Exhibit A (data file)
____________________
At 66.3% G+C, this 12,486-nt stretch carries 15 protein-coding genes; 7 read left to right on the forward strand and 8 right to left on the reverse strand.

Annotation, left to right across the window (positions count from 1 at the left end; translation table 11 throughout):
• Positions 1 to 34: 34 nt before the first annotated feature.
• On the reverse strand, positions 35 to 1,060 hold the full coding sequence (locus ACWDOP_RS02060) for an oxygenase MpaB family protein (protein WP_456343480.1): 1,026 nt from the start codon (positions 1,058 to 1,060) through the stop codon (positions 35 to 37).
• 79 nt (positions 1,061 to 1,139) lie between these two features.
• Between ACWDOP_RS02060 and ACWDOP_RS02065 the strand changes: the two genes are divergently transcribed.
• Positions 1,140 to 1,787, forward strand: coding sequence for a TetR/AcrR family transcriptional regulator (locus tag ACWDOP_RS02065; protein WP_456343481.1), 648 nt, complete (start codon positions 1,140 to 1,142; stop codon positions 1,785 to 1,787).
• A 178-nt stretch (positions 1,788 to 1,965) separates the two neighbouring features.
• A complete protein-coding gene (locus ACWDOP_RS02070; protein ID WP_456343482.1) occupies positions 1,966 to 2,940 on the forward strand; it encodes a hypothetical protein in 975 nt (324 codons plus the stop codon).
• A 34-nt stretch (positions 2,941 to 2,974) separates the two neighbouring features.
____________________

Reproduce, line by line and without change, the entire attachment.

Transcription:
At 66.3% G+C, this 12,486-nt stretch carries 15 protein-coding genes; 7 read left to right on the forward strand and 8 right to left on the reverse strand.

Annotation, left to right across the window (positions count from 1 at the left end; translation table 11 throughout):
• Positions 1 to 34: 34 nt before the first annotated feature.
• On the reverse strand, positions 35 to 1,060 hold the full coding sequence (locus ACWDOP_RS02060) for an oxygenase MpaB family protein (protein WP_456343480.1): 1,026 nt from the start codon (positions 1,058 to 1,060) through the stop codon (positions 35 to 37).
• 79 nt (positions 1,061 to 1,139) lie between these two features.
• Between ACWDOP_RS02060 and ACWDOP_RS02065 the strand changes: the two genes are divergently transcribed.
• Positions 1,140 to 1,787, forward strand: coding sequence for a TetR/AcrR family transcriptional regulator (locus tag ACWDOP_RS02065; protein WP_456343481.1), 648 nt, complete (start codon positions 1,140 to 1,142; stop codon positions 1,785 to 1,787).
• A 178-nt stretch (positions 1,788 to 1,965) separates the two neighbouring features.
• A complete protein-coding gene (locus ACWDOP_RS02070; protein ID WP_456343482.1) occupies positions 1,966 to 2,940 on the forward strand; it encodes a hypothetical protein in 975 nt (324 codons plus the stop codon).
• A 34-nt stretch (positions 2,941 to 2,974) separates the two neighbouring features.